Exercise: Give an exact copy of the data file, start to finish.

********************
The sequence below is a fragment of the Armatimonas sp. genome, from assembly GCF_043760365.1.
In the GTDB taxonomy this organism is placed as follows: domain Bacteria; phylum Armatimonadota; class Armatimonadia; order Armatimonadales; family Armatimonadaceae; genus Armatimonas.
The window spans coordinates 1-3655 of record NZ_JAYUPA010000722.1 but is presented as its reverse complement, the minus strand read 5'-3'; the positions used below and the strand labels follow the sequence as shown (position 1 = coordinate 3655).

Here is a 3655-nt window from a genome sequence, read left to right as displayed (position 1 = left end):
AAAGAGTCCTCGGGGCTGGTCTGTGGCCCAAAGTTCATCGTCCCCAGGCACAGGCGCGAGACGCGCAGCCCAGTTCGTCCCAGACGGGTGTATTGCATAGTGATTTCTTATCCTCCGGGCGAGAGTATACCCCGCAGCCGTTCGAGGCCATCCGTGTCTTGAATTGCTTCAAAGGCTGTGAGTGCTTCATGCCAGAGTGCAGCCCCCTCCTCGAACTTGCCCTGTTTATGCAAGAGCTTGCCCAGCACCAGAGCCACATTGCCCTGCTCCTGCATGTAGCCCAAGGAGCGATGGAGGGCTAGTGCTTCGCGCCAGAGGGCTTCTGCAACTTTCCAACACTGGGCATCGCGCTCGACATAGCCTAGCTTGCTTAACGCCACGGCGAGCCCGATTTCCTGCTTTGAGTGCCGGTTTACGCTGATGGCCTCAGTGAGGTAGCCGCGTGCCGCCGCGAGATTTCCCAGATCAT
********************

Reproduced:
The sequence below is a fragment of the Armatimonas sp. genome, from assembly GCF_043760365.1.
In the GTDB taxonomy this organism is placed as follows: domain Bacteria; phylum Armatimonadota; class Armatimonadia; order Armatimonadales; family Armatimonadaceae; genus Armatimonas.
The window spans coordinates 1-3655 of record NZ_JAYUPA010000722.1 but is presented as its reverse complement, the minus strand read 5'-3'; the positions used below and the strand labels follow the sequence as shown (position 1 = coordinate 3655).

Here is a 3655-nt window from a genome sequence, read left to right as displayed (position 1 = left end):
AAAGAGTCCTCGGGGCTGGTCTGTGGCCCAAAGTTCATCGTCCCCAGGCACAGGCGCGAGACGCGCAGCCCAGTTCGTCCCAGACGGGTGTATTGCATAGTGATTTCTTATCCTCCGGGCGAGAGTATACCCCGCAGCCGTTCGAGGCCATCCGTGTCTTGAATTGCTTCAAAGGCTGTGAGTGCTTCATGCCAGAGTGCAGCCCCCTCCTCGAACTTGCCCTGTTTATGCAAGAGCTTGCCCAGCACCAGAGCCACATTGCCCTGCTCCTGCATGTAGCCCAAGGAGCGATGGAGGGCTAGTGCTTCGCGCCAGAGGGCTTCTGCAACTTTCCAACACTGGGCATCGCGCTCGACATAGCCTAGCTTGCTTAACGCCACGGCGAGCCCGATTTCCTGCTTTGAGTGCCGGTTTACGCTGATGGCCTCAGTGAGGTAGCCGCGTGCCGCCGCGAGATTTCCCAGATCAT